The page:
“Faculty advisor HVACR Assistant Professor Bob Clark and I are extremely proud of these students who have worked hard and invested many hours of their free time in this project,” said Engineering Club advisor and Assistant Engineering Professor Scott Banjavcic. “The team competed very well in the competition and vastly improved upon performance at past robotic competitions. They also learned many new lessons to carry into future competitions.”
According to team member Nemanja Kuzmanovic, the team’s journey – from the initial design brainstorming sessions through the build process and to the competition – was an invaluable learning experience. He said the process revealed to him why teamwork is so important in engineering.
“Engineering is a team sport and a project cannot be completed by one person alone,” he said. “During the design process, we were able to build off of each other’s ideas and experience to come up with the best way of achieving our goals. The build process taught me the importance of communication between engineers and machinists. If a drawing was not properly dimensioned and labelled, it made manufacturing very difficult and often times impossible.”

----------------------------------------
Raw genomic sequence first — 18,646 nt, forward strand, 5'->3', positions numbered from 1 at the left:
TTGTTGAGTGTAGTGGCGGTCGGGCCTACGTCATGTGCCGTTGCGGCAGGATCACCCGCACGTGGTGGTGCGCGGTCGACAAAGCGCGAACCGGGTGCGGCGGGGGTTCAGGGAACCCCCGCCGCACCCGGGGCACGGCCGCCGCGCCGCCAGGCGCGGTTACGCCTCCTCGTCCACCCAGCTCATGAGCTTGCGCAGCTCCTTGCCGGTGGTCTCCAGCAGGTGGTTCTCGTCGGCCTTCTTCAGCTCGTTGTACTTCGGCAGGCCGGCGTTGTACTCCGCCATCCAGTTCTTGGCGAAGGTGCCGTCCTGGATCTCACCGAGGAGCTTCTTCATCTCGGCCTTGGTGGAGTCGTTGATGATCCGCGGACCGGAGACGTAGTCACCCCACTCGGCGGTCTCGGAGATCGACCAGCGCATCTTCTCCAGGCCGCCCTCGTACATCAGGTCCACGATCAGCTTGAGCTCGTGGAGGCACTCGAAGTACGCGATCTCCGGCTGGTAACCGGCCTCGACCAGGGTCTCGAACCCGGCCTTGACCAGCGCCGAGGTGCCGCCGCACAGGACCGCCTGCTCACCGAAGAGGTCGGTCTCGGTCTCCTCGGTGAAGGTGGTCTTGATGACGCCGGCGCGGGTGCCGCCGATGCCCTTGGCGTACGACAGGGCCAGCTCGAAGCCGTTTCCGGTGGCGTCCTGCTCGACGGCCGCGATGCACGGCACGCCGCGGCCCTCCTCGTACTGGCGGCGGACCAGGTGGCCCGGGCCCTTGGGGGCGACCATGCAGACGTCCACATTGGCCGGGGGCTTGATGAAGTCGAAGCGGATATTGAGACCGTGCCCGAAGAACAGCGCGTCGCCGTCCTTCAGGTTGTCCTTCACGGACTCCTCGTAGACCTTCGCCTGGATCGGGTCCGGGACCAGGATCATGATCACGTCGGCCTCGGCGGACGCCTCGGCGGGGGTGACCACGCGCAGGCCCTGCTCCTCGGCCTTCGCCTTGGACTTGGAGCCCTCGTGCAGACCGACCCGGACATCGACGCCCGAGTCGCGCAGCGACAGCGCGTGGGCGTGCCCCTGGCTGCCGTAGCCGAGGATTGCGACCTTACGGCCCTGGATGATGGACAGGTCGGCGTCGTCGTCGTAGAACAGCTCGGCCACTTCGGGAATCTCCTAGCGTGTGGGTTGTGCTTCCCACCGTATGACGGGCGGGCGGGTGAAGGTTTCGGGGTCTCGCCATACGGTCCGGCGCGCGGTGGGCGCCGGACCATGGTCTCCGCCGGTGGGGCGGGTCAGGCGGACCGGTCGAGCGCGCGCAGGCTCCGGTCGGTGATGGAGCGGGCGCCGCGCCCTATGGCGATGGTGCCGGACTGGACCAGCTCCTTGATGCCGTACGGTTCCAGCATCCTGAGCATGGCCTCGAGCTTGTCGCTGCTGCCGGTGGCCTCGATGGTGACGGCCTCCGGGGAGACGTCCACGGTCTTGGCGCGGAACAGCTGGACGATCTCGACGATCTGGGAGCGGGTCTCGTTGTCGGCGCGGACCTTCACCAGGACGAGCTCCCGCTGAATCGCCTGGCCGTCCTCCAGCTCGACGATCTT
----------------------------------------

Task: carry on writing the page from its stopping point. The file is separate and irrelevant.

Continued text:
Kuzmanovic, who has just completed COD’s Engineering Pathways program and will be transferring to the College of Engineering at the University of Illinois, Urbana-Champaign, in the fall, said the most valuable lessons were gained during the competition at the Kennedy Space Center.